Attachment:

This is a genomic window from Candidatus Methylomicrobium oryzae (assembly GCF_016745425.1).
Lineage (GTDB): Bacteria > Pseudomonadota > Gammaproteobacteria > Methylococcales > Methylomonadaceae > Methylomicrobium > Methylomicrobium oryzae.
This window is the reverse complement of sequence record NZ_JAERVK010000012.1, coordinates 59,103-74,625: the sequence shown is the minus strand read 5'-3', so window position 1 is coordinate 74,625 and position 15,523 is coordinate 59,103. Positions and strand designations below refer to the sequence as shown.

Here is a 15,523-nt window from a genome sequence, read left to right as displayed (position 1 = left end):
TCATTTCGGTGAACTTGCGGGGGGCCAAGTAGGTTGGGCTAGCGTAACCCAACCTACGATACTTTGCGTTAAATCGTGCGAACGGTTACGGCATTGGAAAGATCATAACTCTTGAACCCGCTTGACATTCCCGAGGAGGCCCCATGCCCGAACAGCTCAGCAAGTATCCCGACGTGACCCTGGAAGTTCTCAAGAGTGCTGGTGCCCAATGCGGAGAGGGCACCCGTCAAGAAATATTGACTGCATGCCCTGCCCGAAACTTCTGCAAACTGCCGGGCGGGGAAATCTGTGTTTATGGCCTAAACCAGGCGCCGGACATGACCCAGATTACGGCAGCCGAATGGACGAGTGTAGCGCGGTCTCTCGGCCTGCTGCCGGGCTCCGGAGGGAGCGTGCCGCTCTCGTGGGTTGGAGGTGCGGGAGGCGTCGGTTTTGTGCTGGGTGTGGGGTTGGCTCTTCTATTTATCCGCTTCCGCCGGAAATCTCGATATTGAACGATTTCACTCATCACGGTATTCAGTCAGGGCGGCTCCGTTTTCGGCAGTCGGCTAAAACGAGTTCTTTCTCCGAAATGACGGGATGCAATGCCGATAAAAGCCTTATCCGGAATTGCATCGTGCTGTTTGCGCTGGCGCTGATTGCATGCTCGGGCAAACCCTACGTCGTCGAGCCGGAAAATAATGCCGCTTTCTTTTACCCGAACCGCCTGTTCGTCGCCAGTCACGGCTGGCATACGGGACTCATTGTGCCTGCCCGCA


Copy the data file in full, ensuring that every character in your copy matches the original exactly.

This is a genomic window from Candidatus Methylomicrobium oryzae (assembly GCF_016745425.1).
Lineage (GTDB): Bacteria > Pseudomonadota > Gammaproteobacteria > Methylococcales > Methylomonadaceae > Methylomicrobium > Methylomicrobium oryzae.
This window is the reverse complement of sequence record NZ_JAERVK010000012.1, coordinates 59,103-74,625: the sequence shown is the minus strand read 5'-3', so window position 1 is coordinate 74,625 and position 15,523 is coordinate 59,103. Positions and strand designations below refer to the sequence as shown.

Here is a 15,523-nt window from a genome sequence, read left to right as displayed (position 1 = left end):
TCATTTCGGTGAACTTGCGGGGGGCCAAGTAGGTTGGGCTAGCGTAACCCAACCTACGATACTTTGCGTTAAATCGTGCGAACGGTTACGGCATTGGAAAGATCATAACTCTTGAACCCGCTTGACATTCCCGAGGAGGCCCCATGCCCGAACAGCTCAGCAAGTATCCCGACGTGACCCTGGAAGTTCTCAAGAGTGCTGGTGCCCAATGCGGAGAGGGCACCCGTCAAGAAATATTGACTGCATGCCCTGCCCGAAACTTCTGCAAACTGCCGGGCGGGGAAATCTGTGTTTATGGCCTAAACCAGGCGCCGGACATGACCCAGATTACGGCAGCCGAATGGACGAGTGTAGCGCGGTCTCTCGGCCTGCTGCCGGGCTCCGGAGGGAGCGTGCCGCTCTCGTGGGTTGGAGGTGCGGGAGGCGTCGGTTTTGTGCTGGGTGTGGGGTTGGCTCTTCTATTTATCCGCTTCCGCCGGAAATCTCGATATTGAACGATTTCACTCATCACGGTATTCAGTCAGGGCGGCTCCGTTTTCGGCAGTCGGCTAAAACGAGTTCTTTCTCCGAAATGACGGGATGCAATGCCGATAAAAGCCTTATCCGGAATTGCATCGTGCTGTTTGCGCTGGCGCTGATTGCATGCTCGGGCAAACCCTACGTCGTCGAGCCGGAAAATAATGCCGCTTTCTTTTACCCGAACCGCCTGTTCGTCGCCAGTCACGGCTGGCATACGGGACTCATTGTGCCTGCCCGCA